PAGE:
This blog post shows how you can build and manage ML workflows using Amazon Sagemaker and Apache Airflow. We’ll build a recommender system to predict a customer’s rating for a certain video based on the customer’s historical ratings of similar videos, as well as the behavior of other similar customers. We’ll use historical star ratings from over 2 million Amazon customers on over 160,000 digital videos. Details on this dataset can be found at its AWS Open Data page.
We’ll start by exploring the data, transforming the data, and training a model on the data. We’ll fit the ML model using an Amazon SageMaker managed training cluster. We’ll then deploy to an endpoint to perform batch predictions on the test data set. All of these tasks will be plugged into a workflow that can be orchestrated and automated through Apache Airflow integration with Amazon SageMaker.
The following diagram shows the ML workflow we’ll implement for building the recommender system.
The workflow performs the following tasks:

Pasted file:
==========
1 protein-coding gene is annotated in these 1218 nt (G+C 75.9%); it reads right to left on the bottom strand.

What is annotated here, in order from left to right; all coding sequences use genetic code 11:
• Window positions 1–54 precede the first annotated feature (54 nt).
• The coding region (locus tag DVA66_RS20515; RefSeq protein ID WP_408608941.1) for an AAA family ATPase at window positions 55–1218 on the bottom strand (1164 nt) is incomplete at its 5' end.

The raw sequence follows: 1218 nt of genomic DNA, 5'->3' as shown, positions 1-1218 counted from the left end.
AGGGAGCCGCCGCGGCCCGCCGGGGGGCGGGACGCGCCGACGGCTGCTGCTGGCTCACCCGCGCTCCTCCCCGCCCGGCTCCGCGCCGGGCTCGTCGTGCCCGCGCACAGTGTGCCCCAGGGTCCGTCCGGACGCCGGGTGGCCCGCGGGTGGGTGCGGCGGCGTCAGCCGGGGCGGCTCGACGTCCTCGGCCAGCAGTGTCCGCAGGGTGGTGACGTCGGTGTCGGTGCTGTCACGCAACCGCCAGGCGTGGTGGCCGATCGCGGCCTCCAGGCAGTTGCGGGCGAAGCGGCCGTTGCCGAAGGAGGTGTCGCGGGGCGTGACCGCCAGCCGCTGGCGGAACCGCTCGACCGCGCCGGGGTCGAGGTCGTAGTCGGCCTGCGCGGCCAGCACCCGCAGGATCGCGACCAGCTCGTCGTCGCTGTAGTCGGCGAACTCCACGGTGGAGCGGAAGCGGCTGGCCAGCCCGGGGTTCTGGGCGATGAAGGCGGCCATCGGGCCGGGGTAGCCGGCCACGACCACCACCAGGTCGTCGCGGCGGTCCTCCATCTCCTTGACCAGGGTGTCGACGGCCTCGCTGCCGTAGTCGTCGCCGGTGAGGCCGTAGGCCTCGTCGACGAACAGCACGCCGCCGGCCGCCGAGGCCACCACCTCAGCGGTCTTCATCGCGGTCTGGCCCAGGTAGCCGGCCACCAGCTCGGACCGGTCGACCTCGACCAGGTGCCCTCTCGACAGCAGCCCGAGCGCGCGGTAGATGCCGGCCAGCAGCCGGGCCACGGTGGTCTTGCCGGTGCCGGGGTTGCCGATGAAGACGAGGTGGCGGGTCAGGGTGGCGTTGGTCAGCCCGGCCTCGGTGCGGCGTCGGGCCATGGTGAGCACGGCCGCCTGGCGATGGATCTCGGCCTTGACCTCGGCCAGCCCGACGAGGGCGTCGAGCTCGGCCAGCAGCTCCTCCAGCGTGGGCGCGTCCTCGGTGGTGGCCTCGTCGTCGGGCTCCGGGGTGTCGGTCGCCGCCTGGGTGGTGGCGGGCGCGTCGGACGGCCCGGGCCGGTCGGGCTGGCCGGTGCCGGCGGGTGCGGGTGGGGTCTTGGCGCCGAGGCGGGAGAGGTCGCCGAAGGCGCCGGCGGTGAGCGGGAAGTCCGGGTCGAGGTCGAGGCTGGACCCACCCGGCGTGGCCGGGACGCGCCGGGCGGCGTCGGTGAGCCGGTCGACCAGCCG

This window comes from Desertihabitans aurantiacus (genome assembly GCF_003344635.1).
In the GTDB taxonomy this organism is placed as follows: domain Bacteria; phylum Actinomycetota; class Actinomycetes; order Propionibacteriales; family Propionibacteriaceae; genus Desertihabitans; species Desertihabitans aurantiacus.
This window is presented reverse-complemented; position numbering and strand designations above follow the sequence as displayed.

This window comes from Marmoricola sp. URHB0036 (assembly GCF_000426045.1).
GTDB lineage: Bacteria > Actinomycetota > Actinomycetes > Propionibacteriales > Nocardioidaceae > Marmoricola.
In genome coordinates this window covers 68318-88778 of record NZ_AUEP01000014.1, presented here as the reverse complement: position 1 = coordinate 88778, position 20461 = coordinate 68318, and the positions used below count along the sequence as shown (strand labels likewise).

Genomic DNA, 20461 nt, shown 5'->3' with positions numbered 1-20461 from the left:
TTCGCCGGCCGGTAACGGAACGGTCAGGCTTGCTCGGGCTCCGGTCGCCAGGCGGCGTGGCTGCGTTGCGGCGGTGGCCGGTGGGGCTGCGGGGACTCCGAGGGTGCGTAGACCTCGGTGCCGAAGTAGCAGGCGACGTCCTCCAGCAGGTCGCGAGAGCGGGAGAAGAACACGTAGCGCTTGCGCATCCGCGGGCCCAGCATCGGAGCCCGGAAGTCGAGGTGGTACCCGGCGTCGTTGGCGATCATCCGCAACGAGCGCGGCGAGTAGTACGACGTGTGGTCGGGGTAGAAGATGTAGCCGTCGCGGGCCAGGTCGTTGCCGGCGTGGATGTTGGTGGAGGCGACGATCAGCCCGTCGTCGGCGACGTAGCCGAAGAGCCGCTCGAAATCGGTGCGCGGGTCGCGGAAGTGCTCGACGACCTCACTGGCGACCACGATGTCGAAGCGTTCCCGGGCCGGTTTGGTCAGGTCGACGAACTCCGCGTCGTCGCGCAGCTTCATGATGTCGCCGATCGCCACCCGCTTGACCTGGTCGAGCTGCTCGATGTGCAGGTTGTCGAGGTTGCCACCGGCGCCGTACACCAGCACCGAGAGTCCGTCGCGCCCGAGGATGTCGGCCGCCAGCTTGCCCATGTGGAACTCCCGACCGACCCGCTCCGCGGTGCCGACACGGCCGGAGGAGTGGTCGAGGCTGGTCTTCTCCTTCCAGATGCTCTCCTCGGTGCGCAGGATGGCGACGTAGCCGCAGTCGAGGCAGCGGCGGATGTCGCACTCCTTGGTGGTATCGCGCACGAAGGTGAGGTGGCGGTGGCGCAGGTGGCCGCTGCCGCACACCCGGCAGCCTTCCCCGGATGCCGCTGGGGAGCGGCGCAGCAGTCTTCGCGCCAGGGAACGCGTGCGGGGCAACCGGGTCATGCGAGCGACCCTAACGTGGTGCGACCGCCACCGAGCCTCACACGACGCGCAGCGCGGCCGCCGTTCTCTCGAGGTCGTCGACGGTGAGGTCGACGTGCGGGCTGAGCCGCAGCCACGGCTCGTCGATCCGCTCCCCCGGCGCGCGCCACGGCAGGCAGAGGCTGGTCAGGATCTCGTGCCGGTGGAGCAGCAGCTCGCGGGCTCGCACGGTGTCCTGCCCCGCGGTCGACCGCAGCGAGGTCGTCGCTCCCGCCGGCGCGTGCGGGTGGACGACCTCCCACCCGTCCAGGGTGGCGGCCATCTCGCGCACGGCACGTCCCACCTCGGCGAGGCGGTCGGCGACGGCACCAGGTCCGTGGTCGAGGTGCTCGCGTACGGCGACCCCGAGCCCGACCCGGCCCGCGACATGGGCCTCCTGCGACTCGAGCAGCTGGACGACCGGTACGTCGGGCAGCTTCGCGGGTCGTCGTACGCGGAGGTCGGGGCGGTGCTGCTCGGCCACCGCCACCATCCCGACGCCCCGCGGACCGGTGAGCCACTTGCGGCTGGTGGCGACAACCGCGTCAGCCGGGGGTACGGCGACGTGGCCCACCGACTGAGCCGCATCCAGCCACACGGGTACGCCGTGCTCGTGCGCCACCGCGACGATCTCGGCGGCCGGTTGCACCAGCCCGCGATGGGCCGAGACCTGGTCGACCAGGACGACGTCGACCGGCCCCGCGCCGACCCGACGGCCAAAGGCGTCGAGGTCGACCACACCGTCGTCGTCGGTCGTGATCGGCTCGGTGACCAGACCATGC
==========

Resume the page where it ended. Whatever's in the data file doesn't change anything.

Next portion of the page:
- Data pre-processing: Extract and pre-process data from Amazon S3 to prepare the training data.
- Prepare training data: To build the recommender system, we’ll use the Amazon SageMaker built-in algorithm, Factorization machines. The algorithm expects training data only in recordIO-protobuf format with Float32 tensors. In this task, pre-processed data will be transformed to RecordIO Protobuf format.
- Training the model:Train the Amazon SageMaker built-in factorization machine model with the training data and generate model artifacts. The training job will be launched by the Airflow Amazon SageMaker operator.
- Tune the model hyperparameters:A conditional/optional task to tune the hyperparameters of the factorization machine to find the best model. The hyperparameter tuning job will be launched by the Amazon SageMaker Airflow operator.